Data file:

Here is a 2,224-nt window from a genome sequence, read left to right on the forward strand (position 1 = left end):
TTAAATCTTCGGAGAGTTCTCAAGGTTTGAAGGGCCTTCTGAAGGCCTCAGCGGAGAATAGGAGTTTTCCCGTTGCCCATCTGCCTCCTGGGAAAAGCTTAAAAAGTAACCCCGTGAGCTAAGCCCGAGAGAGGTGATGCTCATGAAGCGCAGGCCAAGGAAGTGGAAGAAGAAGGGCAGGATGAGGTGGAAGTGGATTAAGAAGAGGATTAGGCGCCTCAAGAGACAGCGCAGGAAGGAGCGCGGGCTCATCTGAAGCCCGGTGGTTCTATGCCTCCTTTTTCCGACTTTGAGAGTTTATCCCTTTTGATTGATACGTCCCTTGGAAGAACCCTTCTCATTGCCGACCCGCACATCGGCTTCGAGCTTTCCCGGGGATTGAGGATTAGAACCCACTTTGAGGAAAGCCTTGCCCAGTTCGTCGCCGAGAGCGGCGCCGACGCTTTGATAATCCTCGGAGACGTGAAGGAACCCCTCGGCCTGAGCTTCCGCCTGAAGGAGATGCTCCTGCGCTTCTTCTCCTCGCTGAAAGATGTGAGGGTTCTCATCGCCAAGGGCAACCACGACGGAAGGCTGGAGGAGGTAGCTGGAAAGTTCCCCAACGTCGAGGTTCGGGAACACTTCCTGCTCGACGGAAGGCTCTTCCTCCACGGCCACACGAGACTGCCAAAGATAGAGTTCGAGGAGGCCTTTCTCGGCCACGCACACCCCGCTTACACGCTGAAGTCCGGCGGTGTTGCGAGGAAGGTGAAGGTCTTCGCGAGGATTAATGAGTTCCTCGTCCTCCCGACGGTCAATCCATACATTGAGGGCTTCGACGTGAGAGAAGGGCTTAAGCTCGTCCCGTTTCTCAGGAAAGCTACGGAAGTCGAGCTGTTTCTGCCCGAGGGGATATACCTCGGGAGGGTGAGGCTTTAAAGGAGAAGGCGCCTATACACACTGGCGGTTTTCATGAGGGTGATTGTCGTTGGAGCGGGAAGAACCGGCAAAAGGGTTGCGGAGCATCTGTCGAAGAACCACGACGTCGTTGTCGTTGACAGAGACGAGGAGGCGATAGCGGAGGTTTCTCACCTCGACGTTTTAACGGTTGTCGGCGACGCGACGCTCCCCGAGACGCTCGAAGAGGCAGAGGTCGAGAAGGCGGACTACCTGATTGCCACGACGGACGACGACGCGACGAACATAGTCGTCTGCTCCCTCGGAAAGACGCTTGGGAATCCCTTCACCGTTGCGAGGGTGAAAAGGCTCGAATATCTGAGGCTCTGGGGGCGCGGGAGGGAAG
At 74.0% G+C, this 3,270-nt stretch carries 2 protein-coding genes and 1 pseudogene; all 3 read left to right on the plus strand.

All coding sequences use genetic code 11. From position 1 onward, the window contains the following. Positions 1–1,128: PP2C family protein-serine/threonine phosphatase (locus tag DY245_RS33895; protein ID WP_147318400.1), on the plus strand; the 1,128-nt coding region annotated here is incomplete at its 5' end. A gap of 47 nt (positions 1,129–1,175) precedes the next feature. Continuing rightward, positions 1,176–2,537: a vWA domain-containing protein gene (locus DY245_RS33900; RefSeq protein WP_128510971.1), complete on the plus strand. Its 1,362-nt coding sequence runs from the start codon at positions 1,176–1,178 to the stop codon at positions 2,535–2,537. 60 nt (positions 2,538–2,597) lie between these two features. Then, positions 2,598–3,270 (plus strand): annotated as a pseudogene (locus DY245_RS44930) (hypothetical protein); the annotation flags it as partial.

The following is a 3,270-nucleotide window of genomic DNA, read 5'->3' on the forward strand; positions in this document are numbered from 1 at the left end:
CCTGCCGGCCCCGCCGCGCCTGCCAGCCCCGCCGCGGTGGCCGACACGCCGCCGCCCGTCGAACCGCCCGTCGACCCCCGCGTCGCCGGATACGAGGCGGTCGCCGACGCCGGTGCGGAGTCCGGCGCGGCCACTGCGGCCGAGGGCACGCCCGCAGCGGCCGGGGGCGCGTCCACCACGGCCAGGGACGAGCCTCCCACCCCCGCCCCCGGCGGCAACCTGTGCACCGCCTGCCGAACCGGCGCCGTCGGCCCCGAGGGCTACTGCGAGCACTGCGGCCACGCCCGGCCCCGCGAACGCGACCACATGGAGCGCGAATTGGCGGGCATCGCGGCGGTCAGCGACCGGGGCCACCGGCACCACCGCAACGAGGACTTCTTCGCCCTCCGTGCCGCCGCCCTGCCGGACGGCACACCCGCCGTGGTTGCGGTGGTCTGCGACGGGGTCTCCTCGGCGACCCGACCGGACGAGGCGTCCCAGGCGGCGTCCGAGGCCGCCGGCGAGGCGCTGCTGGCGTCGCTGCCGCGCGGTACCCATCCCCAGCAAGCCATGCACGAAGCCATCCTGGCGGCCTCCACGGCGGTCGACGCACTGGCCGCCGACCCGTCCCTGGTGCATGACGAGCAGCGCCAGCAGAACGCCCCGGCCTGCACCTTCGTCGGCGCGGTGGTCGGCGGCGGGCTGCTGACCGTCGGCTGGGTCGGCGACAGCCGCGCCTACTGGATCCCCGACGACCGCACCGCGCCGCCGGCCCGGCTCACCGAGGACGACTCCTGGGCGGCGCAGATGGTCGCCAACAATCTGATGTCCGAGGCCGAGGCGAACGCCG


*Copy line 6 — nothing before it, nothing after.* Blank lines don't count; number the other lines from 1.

CCTGCCGGCCCCGCCGCGCCTGCCAGCCCCGCCGCGGTGGCCGACACGCCGCCGCCCGTCGAACCGCCCGTCGACCCCCGCGTCGCCGGATACGAGGCGGTCGCCGACGCCGGTGCGGAGTCCGGCGCGGCCACTGCGGCCGAGGGCACGCCCGCAGCGGCCGGGGGCGCGTCCACCACGGCCAGGGACGAGCCTCCCACCCCCGCCCCCGGCGGCAACCTGTGCACCGCCTGCCGAACCGGCGCCGTCGGCCCCGAGGGCTACTGCGAGCACTGCGGCCACGCCCGGCCCCGCGAACGCGACCACATGGAGCGCGAATTGGCGGGCATCGCGGCGGTCAGCGACCGGGGCCACCGGCACCACCGCAACGAGGACTTCTTCGCCCTCCGTGCCGCCGCCCTGCCGGACGGCACACCCGCCGTGGTTGCGGTGGTCTGCGACGGGGTCTCCTCGGCGACCCGACCGGACGAGGCGTCCCAGGCGGCGTCCGAGGCCGCCGGCGAGGCGCTGCTGGCGTCGCTGCCGCGCGGTACCCATCCCCAGCAAGCCATGCACGAAGCCATCCTGGCGGCCTCCACGGCGGTCGACGCACTGGCCGCCGACCCGTCCCTGGTGCATGACGAGCAGCGCCAGCAGAACGCCCCGGCCTGCACCTTCGTCGGCGCGGTGGTCGGCGGCGGGCTGCTGACCGTCGGCTGGGTCGGCGACAGCCGCGCCTACTGGATCCCCGACGACCGCACCGCGCCGCCGGCCCGGCTCACCGAGGACGACTCCTGGGCGGCGCAGATGGTCGCCAACAATCTGATGTCCGAGGCCGAGGCGAACGCCG